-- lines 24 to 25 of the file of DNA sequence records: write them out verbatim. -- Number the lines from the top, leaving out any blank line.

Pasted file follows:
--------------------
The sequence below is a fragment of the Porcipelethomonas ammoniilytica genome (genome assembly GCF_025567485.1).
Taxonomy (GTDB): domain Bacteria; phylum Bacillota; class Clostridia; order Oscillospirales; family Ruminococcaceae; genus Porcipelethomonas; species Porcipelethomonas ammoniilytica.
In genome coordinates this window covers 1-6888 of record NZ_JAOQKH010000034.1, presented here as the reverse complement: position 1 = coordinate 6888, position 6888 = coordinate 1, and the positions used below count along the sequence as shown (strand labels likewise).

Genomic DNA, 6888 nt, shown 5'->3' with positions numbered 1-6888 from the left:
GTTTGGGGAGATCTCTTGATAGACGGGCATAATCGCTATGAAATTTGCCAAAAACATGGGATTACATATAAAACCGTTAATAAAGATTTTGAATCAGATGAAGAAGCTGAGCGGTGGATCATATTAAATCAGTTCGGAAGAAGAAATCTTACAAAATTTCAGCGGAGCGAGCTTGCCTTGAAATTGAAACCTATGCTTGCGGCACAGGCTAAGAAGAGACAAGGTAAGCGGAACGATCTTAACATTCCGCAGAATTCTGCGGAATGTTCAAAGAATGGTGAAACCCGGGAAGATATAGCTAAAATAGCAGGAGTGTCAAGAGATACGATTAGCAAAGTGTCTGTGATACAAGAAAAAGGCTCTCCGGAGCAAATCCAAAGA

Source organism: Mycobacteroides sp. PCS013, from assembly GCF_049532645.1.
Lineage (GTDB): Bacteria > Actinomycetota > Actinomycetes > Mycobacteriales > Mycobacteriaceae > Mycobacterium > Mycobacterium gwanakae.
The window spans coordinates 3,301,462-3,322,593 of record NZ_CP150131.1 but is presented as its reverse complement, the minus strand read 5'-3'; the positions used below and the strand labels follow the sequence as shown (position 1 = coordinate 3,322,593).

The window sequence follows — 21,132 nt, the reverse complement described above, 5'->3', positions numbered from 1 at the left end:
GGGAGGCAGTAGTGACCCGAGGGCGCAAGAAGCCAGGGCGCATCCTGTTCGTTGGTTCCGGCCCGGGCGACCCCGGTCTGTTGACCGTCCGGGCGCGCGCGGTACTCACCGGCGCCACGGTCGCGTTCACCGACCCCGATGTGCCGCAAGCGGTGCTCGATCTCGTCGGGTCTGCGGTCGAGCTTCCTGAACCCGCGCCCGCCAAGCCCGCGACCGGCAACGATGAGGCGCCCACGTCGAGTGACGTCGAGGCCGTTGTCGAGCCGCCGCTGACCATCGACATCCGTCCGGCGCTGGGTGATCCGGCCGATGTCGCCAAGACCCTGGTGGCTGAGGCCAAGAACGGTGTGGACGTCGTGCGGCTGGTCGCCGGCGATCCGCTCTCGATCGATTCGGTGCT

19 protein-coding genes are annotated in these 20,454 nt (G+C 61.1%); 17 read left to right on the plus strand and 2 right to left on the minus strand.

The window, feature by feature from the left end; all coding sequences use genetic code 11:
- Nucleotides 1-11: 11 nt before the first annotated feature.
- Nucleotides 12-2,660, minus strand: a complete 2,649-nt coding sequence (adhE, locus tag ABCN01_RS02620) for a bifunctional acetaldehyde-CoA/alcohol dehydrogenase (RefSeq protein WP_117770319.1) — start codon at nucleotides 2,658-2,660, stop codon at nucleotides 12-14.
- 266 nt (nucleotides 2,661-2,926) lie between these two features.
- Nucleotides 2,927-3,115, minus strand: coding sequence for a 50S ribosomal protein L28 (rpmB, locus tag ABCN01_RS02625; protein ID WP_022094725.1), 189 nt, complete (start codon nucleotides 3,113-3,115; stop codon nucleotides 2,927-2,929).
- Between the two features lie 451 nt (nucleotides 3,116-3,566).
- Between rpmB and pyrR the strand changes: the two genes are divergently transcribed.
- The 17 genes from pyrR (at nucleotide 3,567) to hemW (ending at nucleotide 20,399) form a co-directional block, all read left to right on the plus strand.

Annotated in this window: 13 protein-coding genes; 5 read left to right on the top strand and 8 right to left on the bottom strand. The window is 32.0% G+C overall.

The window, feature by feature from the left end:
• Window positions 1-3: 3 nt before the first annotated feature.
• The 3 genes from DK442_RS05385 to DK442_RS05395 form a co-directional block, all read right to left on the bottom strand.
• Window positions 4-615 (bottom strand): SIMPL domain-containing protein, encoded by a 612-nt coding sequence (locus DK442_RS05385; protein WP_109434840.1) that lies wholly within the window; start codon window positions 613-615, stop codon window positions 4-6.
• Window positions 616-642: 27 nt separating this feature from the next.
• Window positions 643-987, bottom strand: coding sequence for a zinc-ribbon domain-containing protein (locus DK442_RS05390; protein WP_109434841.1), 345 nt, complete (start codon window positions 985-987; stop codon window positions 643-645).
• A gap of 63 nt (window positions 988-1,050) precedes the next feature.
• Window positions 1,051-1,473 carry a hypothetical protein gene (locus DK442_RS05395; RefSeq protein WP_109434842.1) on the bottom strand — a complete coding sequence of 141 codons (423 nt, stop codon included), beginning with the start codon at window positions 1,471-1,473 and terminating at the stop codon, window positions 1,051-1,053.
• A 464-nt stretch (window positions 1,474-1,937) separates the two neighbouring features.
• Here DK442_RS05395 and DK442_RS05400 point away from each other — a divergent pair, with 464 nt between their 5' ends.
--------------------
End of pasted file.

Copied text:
• Window positions 4-615 (bottom strand): SIMPL domain-containing protein, encoded by a 612-nt coding sequence (locus DK442_RS05385; protein WP_109434840.1) that lies wholly within the window; start codon window positions 613-615, stop codon window positions 4-6.
• Window positions 616-642: 27 nt separating this feature from the next.